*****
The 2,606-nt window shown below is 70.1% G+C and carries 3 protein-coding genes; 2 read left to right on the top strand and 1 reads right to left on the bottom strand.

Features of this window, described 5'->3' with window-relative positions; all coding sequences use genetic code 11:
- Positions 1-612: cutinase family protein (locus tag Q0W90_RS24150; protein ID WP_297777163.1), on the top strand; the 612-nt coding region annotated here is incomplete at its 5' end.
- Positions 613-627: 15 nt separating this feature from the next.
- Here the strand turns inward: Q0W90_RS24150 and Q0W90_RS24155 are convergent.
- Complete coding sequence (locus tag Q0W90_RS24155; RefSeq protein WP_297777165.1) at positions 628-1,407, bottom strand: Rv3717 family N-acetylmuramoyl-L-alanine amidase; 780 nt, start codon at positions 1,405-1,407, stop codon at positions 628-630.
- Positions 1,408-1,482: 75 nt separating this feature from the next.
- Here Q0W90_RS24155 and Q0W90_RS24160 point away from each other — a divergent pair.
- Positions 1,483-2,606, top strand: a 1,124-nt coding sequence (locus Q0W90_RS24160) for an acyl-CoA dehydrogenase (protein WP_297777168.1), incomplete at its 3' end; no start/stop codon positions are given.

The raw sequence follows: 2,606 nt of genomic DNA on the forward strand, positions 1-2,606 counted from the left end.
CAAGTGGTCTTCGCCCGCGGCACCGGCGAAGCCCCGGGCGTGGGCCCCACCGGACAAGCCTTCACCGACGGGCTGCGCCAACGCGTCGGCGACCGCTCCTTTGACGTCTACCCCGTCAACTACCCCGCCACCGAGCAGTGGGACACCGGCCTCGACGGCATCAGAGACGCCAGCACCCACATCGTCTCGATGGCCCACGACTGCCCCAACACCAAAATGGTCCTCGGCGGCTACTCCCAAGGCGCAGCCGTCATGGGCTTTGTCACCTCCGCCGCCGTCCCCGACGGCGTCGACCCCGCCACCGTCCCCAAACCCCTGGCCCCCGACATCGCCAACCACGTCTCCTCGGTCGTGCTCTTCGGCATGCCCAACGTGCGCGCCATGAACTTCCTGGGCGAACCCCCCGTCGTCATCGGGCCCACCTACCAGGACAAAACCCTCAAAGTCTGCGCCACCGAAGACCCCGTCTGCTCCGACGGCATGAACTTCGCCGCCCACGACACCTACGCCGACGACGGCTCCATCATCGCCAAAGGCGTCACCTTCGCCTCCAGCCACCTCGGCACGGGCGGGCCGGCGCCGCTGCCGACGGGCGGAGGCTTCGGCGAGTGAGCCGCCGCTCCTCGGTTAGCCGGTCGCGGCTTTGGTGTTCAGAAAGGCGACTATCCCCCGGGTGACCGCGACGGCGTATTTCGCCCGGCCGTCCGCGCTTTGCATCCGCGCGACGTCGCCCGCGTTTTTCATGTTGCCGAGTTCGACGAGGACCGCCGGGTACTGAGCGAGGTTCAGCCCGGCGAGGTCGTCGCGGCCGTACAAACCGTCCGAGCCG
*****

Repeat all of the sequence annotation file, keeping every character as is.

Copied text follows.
The 2,606-nt window shown below is 70.1% G+C and carries 3 protein-coding genes; 2 read left to right on the top strand and 1 reads right to left on the bottom strand.

Features of this window, described 5'->3' with window-relative positions; all coding sequences use genetic code 11:
- Positions 1-612: cutinase family protein (locus tag Q0W90_RS24150; protein ID WP_297777163.1), on the top strand; the 612-nt coding region annotated here is incomplete at its 5' end.
- Positions 613-627: 15 nt separating this feature from the next.
- Here the strand turns inward: Q0W90_RS24150 and Q0W90_RS24155 are convergent.
- Complete coding sequence (locus tag Q0W90_RS24155; RefSeq protein WP_297777165.1) at positions 628-1,407, bottom strand: Rv3717 family N-acetylmuramoyl-L-alanine amidase; 780 nt, start codon at positions 1,405-1,407, stop codon at positions 628-630.
- Positions 1,408-1,482: 75 nt separating this feature from the next.
- Here Q0W90_RS24155 and Q0W90_RS24160 point away from each other — a divergent pair.
- Positions 1,483-2,606, top strand: a 1,124-nt coding sequence (locus Q0W90_RS24160) for an acyl-CoA dehydrogenase (protein WP_297777168.1), incomplete at its 3' end; no start/stop codon positions are given.

The raw sequence follows: 2,606 nt of genomic DNA on the forward strand, positions 1-2,606 counted from the left end.
CAAGTGGTCTTCGCCCGCGGCACCGGCGAAGCCCCGGGCGTGGGCCCCACCGGACAAGCCTTCACCGACGGGCTGCGCCAACGCGTCGGCGACCGCTCCTTTGACGTCTACCCCGTCAACTACCCCGCCACCGAGCAGTGGGACACCGGCCTCGACGGCATCAGAGACGCCAGCACCCACATCGTCTCGATGGCCCACGACTGCCCCAACACCAAAATGGTCCTCGGCGGCTACTCCCAAGGCGCAGCCGTCATGGGCTTTGTCACCTCCGCCGCCGTCCCCGACGGCGTCGACCCCGCCACCGTCCCCAAACCCCTGGCCCCCGACATCGCCAACCACGTCTCCTCGGTCGTGCTCTTCGGCATGCCCAACGTGCGCGCCATGAACTTCCTGGGCGAACCCCCCGTCGTCATCGGGCCCACCTACCAGGACAAAACCCTCAAAGTCTGCGCCACCGAAGACCCCGTCTGCTCCGACGGCATGAACTTCGCCGCCCACGACACCTACGCCGACGACGGCTCCATCATCGCCAAAGGCGTCACCTTCGCCTCCAGCCACCTCGGCACGGGCGGGCCGGCGCCGCTGCCGACGGGCGGAGGCTTCGGCGAGTGAGCCGCCGCTCCTCGGTTAGCCGGTCGCGGCTTTGGTGTTCAGAAAGGCGACTATCCCCCGGGTGACCGCGACGGCGTATTTCGCCCGGCCGTCCGCGCTTTGCATCCGCGCGACGTCGCCCGCGTTTTTCATGTTGCCGAGTTCGACGAGGACCGCCGGGTACTGAGCGAGGTTCAGCCCGGCGAGGTCGTCGCGGCCGTACAAACCGTCCGAGCCG